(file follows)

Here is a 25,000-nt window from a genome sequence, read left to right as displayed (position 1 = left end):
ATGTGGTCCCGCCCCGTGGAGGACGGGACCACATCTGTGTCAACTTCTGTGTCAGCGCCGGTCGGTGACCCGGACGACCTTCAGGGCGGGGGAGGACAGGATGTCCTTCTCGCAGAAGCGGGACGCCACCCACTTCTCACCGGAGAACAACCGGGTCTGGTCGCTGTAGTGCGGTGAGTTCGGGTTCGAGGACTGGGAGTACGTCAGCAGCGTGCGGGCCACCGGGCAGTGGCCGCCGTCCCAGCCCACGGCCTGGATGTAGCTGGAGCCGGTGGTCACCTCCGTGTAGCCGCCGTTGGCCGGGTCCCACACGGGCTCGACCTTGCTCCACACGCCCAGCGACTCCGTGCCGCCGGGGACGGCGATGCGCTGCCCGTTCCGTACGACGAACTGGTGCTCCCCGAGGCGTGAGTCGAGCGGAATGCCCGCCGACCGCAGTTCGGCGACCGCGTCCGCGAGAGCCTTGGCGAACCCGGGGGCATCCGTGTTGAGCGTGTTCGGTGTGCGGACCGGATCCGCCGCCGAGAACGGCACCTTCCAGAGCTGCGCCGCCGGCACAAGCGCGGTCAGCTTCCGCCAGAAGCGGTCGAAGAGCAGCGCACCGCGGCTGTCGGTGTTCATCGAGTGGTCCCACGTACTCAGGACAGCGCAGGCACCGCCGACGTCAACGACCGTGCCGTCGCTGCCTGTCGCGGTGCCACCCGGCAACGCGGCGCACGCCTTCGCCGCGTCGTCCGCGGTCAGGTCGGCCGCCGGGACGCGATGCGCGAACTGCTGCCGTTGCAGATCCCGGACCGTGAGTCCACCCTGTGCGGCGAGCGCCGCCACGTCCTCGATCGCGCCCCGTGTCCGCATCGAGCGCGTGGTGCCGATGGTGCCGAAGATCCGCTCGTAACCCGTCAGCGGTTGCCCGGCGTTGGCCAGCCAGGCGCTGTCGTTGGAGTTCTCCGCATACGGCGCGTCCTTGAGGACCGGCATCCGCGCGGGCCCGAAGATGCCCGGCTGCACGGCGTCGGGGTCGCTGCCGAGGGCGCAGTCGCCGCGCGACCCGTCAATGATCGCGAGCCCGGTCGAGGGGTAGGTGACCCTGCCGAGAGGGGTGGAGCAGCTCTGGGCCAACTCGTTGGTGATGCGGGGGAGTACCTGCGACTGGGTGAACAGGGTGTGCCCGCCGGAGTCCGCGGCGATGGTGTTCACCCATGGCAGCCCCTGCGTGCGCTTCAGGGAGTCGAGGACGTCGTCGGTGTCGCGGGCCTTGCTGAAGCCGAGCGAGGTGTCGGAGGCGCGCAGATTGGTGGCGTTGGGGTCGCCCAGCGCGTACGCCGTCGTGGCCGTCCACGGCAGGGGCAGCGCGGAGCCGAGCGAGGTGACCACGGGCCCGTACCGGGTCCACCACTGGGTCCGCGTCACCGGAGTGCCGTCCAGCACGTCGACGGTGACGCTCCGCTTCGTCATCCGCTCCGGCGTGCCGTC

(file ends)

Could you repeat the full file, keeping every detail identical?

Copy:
Here is a 25,000-nt window from a genome sequence, read left to right as displayed (position 1 = left end):
ATGTGGTCCCGCCCCGTGGAGGACGGGACCACATCTGTGTCAACTTCTGTGTCAGCGCCGGTCGGTGACCCGGACGACCTTCAGGGCGGGGGAGGACAGGATGTCCTTCTCGCAGAAGCGGGACGCCACCCACTTCTCACCGGAGAACAACCGGGTCTGGTCGCTGTAGTGCGGTGAGTTCGGGTTCGAGGACTGGGAGTACGTCAGCAGCGTGCGGGCCACCGGGCAGTGGCCGCCGTCCCAGCCCACGGCCTGGATGTAGCTGGAGCCGGTGGTCACCTCCGTGTAGCCGCCGTTGGCCGGGTCCCACACGGGCTCGACCTTGCTCCACACGCCCAGCGACTCCGTGCCGCCGGGGACGGCGATGCGCTGCCCGTTCCGTACGACGAACTGGTGCTCCCCGAGGCGTGAGTCGAGCGGAATGCCCGCCGACCGCAGTTCGGCGACCGCGTCCGCGAGAGCCTTGGCGAACCCGGGGGCATCCGTGTTGAGCGTGTTCGGTGTGCGGACCGGATCCGCCGCCGAGAACGGCACCTTCCAGAGCTGCGCCGCCGGCACAAGCGCGGTCAGCTTCCGCCAGAAGCGGTCGAAGAGCAGCGCACCGCGGCTGTCGGTGTTCATCGAGTGGTCCCACGTACTCAGGACAGCGCAGGCACCGCCGACGTCAACGACCGTGCCGTCGCTGCCTGTCGCGGTGCCACCCGGCAACGCGGCGCACGCCTTCGCCGCGTCGTCCGCGGTCAGGTCGGCCGCCGGGACGCGATGCGCGAACTGCTGCCGTTGCAGATCCCGGACCGTGAGTCCACCCTGTGCGGCGAGCGCCGCCACGTCCTCGATCGCGCCCCGTGTCCGCATCGAGCGCGTGGTGCCGATGGTGCCGAAGATCCGCTCGTAACCCGTCAGCGGTTGCCCGGCGTTGGCCAGCCAGGCGCTGTCGTTGGAGTTCTCCGCATACGGCGCGTCCTTGAGGACCGGCATCCGCGCGGGCCCGAAGATGCCCGGCTGCACGGCGTCGGGGTCGCTGCCGAGGGCGCAGTCGCCGCGCGACCCGTCAATGATCGCGAGCCCGGTCGAGGGGTAGGTGACCCTGCCGAGAGGGGTGGAGCAGCTCTGGGCCAACTCGTTGGTGATGCGGGGGAGTACCTGCGACTGGGTGAACAGGGTGTGCCCGCCGGAGTCCGCGGCGATGGTGTTCACCCATGGCAGCCCCTGCGTGCGCTTCAGGGAGTCGAGGACGTCGTCGGTGTCGCGGGCCTTGCTGAAGCCGAGCGAGGTGTCGGAGGCGCGCAGATTGGTGGCGTTGGGGTCGCCCAGCGCGTACGCCGTCGTGGCCGTCCACGGCAGGGGCAGCGCGGAGCCGAGCGAGGTGACCACGGGCCCGTACCGGGTCCACCACTGGGTCCGCGTCACCGGAGTGCCGTCCAGCACGTCGACGGTGACGCTCCGCTTCGTCATCCGCTCCGGCGTGCCGTC